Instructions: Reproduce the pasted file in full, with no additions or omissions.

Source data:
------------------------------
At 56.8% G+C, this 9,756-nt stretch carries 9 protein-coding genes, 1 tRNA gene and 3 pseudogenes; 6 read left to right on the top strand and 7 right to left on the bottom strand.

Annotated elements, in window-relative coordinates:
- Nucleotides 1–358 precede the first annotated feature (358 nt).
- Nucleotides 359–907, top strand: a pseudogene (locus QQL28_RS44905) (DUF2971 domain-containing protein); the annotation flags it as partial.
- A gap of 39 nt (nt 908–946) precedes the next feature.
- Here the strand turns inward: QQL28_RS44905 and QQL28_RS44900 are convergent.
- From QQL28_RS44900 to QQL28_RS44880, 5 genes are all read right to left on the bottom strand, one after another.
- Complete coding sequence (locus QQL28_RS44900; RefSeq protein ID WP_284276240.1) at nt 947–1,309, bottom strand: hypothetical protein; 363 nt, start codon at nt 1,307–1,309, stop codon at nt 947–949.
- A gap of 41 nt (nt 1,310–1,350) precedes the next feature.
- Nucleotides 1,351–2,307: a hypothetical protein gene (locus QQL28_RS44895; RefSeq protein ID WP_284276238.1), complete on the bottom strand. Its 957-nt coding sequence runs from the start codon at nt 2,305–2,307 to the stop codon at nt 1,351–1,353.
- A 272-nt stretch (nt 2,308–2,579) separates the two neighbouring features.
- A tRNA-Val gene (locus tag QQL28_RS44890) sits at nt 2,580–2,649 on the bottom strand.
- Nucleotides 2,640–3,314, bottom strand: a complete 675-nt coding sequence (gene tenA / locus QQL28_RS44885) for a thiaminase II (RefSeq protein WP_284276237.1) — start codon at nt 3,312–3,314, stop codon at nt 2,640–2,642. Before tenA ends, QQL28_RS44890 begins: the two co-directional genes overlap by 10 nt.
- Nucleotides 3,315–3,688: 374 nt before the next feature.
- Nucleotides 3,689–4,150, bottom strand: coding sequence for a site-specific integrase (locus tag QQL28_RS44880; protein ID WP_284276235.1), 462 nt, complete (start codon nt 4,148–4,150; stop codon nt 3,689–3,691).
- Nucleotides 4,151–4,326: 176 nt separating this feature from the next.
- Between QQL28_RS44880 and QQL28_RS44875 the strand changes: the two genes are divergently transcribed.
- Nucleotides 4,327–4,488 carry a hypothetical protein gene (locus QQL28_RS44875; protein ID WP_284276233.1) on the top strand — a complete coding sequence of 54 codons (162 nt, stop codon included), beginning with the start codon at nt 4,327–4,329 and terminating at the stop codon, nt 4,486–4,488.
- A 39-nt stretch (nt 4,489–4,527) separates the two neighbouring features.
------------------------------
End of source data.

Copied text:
At 56.8% G+C, this 9,756-nt stretch carries 9 protein-coding genes, 1 tRNA gene and 3 pseudogenes; 6 read left to right on the top strand and 7 right to left on the bottom strand.

Annotated elements, in window-relative coordinates:
- Nucleotides 1–358 precede the first annotated feature (358 nt).
- Nucleotides 359–907, top strand: a pseudogene (locus QQL28_RS44905) (DUF2971 domain-containing protein); the annotation flags it as partial.
- A gap of 39 nt (nt 908–946) precedes the next feature.
- Here the strand turns inward: QQL28_RS44905 and QQL28_RS44900 are convergent.
- From QQL28_RS44900 to QQL28_RS44880, 5 genes are all read right to left on the bottom strand, one after another.
- Complete coding sequence (locus QQL28_RS44900; RefSeq protein ID WP_284276240.1) at nt 947–1,309, bottom strand: hypothetical protein; 363 nt, start codon at nt 1,307–1,309, stop codon at nt 947–949.
- A gap of 41 nt (nt 1,310–1,350) precedes the next feature.
- Nucleotides 1,351–2,307: a hypothetical protein gene (locus QQL28_RS44895; RefSeq protein ID WP_284276238.1), complete on the bottom strand. Its 957-nt coding sequence runs from the start codon at nt 2,305–2,307 to the stop codon at nt 1,351–1,353.
- A 272-nt stretch (nt 2,308–2,579) separates the two neighbouring features.
- A tRNA-Val gene (locus tag QQL28_RS44890) sits at nt 2,580–2,649 on the bottom strand.
- Nucleotides 2,640–3,314, bottom strand: a complete 675-nt coding sequence (gene tenA / locus QQL28_RS44885) for a thiaminase II (RefSeq protein WP_284276237.1) — start codon at nt 3,312–3,314, stop codon at nt 2,640–2,642. Before tenA ends, QQL28_RS44890 begins: the two co-directional genes overlap by 10 nt.
- Nucleotides 3,315–3,688: 374 nt before the next feature.
- Nucleotides 3,689–4,150, bottom strand: coding sequence for a site-specific integrase (locus tag QQL28_RS44880; protein ID WP_284276235.1), 462 nt, complete (start codon nt 4,148–4,150; stop codon nt 3,689–3,691).
- Nucleotides 4,151–4,326: 176 nt separating this feature from the next.
- Between QQL28_RS44880 and QQL28_RS44875 the strand changes: the two genes are divergently transcribed.
- Nucleotides 4,327–4,488 carry a hypothetical protein gene (locus QQL28_RS44875; protein ID WP_284276233.1) on the top strand — a complete coding sequence of 54 codons (162 nt, stop codon included), beginning with the start codon at nt 4,327–4,329 and terminating at the stop codon, nt 4,486–4,488.
- A 39-nt stretch (nt 4,489–4,527) separates the two neighbouring features.